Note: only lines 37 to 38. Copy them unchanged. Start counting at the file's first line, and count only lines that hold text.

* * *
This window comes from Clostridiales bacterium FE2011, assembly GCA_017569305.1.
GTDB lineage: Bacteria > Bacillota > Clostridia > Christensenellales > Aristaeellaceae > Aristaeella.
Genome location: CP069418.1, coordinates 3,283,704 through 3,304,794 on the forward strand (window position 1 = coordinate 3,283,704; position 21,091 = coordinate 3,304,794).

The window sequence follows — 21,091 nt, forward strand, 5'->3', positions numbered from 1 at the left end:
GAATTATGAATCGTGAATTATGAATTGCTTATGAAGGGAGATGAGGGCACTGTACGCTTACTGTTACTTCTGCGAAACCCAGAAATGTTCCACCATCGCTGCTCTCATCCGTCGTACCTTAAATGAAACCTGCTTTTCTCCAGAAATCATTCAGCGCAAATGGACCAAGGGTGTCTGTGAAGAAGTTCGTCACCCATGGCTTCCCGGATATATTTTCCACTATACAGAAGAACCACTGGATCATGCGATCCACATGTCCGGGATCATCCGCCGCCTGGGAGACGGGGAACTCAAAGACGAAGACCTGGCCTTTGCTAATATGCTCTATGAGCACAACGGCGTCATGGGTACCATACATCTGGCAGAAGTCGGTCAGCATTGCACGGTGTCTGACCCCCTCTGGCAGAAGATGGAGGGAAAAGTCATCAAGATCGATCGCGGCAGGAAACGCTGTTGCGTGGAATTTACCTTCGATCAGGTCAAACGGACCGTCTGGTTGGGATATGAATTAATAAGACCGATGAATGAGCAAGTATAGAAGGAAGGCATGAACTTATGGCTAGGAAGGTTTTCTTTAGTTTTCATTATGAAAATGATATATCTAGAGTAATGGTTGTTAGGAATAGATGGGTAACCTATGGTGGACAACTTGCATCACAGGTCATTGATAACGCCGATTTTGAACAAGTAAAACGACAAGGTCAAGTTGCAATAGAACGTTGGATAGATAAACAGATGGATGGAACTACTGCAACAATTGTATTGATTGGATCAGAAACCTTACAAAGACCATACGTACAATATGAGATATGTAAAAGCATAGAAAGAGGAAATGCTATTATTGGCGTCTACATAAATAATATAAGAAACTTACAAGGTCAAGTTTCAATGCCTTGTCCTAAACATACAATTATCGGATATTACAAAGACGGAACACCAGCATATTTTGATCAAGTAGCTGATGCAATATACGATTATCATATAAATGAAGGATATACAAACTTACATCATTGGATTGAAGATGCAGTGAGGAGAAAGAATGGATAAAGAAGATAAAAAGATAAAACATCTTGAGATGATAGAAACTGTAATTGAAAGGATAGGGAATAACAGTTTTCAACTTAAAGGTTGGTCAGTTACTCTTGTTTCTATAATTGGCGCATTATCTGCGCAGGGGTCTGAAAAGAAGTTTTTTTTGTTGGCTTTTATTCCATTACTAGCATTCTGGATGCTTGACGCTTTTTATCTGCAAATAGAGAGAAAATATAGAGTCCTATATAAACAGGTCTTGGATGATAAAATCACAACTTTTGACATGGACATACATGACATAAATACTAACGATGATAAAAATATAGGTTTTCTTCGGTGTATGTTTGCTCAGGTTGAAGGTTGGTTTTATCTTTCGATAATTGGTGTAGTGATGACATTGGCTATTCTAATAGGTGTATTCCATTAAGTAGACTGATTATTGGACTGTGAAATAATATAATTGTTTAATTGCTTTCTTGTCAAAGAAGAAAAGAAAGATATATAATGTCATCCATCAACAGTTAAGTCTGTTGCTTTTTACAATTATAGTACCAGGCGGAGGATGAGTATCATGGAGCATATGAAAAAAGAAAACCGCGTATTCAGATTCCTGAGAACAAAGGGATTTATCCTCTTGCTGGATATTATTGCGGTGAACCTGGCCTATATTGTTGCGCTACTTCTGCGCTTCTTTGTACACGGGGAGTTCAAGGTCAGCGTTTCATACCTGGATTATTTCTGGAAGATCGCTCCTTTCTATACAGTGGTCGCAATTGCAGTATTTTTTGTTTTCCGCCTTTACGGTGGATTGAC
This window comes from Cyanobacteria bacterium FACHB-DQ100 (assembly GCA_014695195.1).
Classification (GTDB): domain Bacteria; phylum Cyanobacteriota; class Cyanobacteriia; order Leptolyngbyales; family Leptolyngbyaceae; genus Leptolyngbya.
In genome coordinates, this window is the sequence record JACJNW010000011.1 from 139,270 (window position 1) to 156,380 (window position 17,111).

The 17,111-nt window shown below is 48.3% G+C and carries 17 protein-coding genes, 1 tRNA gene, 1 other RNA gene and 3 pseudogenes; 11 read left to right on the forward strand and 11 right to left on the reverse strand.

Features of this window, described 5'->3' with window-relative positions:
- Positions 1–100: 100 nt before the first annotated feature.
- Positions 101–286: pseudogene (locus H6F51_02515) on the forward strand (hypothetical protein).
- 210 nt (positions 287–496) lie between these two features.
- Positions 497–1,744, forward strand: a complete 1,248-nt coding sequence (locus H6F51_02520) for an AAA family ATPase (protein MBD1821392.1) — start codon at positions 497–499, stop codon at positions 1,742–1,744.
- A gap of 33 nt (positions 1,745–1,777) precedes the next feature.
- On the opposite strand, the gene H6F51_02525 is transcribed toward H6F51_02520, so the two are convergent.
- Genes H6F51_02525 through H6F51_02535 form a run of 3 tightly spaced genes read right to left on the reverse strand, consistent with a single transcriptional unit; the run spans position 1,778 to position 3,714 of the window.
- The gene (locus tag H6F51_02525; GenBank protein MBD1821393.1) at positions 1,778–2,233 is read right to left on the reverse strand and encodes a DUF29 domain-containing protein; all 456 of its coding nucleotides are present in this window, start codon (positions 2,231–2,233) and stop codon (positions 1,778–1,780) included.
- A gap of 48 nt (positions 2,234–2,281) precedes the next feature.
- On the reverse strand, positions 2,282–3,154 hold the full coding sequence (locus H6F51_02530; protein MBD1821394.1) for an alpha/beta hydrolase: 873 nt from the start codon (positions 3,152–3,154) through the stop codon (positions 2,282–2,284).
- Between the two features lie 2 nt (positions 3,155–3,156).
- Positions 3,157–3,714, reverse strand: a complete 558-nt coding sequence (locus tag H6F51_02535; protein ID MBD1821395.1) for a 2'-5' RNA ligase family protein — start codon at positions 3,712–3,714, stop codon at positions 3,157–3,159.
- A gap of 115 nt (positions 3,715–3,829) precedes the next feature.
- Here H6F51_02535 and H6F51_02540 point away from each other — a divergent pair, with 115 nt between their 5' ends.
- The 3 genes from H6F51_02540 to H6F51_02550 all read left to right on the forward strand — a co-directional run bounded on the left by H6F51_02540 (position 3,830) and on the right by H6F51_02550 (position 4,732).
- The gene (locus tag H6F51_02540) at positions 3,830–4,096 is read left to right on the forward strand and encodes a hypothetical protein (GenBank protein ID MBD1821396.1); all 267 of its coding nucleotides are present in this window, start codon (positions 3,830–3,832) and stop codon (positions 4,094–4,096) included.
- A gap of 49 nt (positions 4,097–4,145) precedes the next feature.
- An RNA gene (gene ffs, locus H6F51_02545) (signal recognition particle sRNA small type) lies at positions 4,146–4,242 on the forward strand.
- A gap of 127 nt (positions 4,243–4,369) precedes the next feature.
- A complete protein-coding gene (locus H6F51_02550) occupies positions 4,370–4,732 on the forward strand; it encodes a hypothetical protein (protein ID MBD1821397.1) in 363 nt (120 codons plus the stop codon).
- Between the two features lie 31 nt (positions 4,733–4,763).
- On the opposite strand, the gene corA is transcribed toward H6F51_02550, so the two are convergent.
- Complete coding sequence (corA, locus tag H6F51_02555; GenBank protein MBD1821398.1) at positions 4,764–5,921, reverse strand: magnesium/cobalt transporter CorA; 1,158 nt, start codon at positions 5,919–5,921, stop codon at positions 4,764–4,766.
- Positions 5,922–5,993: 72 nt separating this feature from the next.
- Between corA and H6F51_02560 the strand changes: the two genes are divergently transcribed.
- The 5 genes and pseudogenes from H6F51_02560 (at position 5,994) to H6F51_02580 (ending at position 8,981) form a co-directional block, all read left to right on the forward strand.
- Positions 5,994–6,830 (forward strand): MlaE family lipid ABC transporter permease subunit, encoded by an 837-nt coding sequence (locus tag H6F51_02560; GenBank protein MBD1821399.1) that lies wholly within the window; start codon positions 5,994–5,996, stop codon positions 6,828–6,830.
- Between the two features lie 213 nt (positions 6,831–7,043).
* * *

- Positions 5,994–6,830 (forward strand): MlaE family lipid ABC transporter permease subunit, encoded by an 837-nt coding sequence (locus tag H6F51_02560; GenBank protein MBD1821399.1) that lies wholly within the window; start codon positions 5,994–5,996, stop codon positions 6,828–6,830.
- Between the two features lie 213 nt (positions 6,831–7,043).